Yes, drunken, pee-on-myself Freddy returns this episode with a Pond’s account that he tries to work on with Peggy. He’s not had a drop of alcohol since his unceremonious exit from Sterling Cooper so his problem is no longer being functional. The problem now is he is ancient in his industry. Freddy’s suggestions are antiquated, to the point that Peggy, in a fit that she would never have flown into three seasons ago, calls him “old-fashioned” (mirrored later when her boyfriend calls her being “traditional” and virginal a bit old-fashioned). This, of course, for the bleeding edge business of advertising, is a giant slap in the face. Fred is sure this is what the client wants but it is no longer a match for this industry, especially in a place like SCDP where they are constantly trying to push the boundaries in order to make a name for themselves. Fred is there to remind the audience how far Team Draper has come in the last year, how they are different from the lumbering dinosaur that was Sterling Cooper, and, maybe slightly, how cutthroat the kids at SCDP are willing to be.

Although they have to suffer the humiliation at the hands of their clients. I don’t have a whole lot to discuss about the Christmas party they throw when learning Lee from Lucky Strike is going to be by, except that it demonstrates how people like Roger Sterling are willing to be demeaned in order to keep their client (especially one representing 71% of their business) happy. Before, Don was able to show clients the door if they weren’t happy with the campaigns he entertains. Now, however, Roger, the first name in the nominal string of their company, is willing to dress up like Santa Claus and hand out Lucky Strikes to employees and a Polaroid to Lee, even going so far to sit with male employees on his lap and pose for pictures. When Crane sits on his lap, muttering “sorry sorry sorry,” you get an idea of the backlash that is to come. These are not people used to being humiliated.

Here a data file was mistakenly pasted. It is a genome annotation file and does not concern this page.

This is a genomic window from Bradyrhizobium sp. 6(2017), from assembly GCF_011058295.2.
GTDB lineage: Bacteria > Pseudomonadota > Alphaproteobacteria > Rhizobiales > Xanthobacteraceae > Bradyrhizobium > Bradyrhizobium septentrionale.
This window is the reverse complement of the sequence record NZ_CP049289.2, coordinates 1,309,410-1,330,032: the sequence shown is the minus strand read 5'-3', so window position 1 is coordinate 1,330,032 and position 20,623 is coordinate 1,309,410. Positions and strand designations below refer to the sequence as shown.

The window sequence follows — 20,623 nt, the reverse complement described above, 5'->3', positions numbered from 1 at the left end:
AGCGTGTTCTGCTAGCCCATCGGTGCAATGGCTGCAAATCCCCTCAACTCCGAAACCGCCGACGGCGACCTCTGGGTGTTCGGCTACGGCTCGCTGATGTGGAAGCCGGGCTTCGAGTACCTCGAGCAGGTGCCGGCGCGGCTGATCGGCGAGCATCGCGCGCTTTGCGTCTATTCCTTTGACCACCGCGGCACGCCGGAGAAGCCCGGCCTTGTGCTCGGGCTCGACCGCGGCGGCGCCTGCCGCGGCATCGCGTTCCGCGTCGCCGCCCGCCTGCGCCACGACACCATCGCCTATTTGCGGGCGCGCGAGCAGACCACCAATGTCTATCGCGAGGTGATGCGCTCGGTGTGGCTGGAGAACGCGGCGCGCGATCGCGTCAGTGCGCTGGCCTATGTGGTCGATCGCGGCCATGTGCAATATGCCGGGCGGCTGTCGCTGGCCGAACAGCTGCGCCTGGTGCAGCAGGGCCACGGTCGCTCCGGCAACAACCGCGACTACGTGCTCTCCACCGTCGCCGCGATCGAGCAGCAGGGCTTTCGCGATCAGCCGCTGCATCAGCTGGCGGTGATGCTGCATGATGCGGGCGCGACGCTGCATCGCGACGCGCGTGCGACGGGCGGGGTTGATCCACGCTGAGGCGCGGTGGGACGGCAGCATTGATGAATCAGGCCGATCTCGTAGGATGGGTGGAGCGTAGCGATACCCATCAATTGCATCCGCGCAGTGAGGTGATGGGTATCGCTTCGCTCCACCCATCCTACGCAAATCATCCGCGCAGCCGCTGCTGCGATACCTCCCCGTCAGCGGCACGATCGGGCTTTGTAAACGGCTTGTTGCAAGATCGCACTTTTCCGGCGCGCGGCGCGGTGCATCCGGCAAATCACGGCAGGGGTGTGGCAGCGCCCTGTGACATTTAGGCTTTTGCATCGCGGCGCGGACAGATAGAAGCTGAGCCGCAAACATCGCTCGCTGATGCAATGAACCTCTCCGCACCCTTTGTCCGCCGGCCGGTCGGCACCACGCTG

The character seemingly has no motivation except that he’s a nutjob, complete with being crafty.

Finally, let’s discuss the home life. This is a Sally Draper focused episode and, sadly, she’s becoming her mother. Her stilted demeanor, the blankness in her expressions, her ability to lie instantly, all point to emulation of Betty. Her letter to her father demonstrates that she still has emotions under her guise of “painting a masterpiece” but, with an obvious distance from her step-father and existing in the cold shadow of her mother, she is becoming her only role-model. And, as she does, there appears Glen, Betty’s wannabe, far-too-young paramour. Glen comes off like the lead character in a missing thread from Happiness. He’s a creep show and his acting out in order to get Sally’s favor is not only weird and kind of illegal but also disproportionate to her attention. He hasn’t be around much so his frustration, demonstrated by a tag-team effort of smearing condiments all over the house, is a little unjustified. Which is why he reminds me of Todd Solondz so much. The character seemingly has no motivation except that he’s a nutjob, complete with being crafty (he makes her some sort of charm thing, or bracelet or something — it actually looks like one of the boondoggles Deb sells in Napoleon Dynamite). If Glen asked for a lock of Betty’s hair, who knows what he’ll ask of girl his own age?

Despite the episode reminding me of how Phillip Seymour Hoffman pasted stuff to his walls in Happiness, the episode begins what surely has to be the beginning of Don Draper’s collapse. I’m hoping it isn’t a slow burn but a supernova that takes everyone down with him. But, again, knowing Don is will be something subtle and dragging.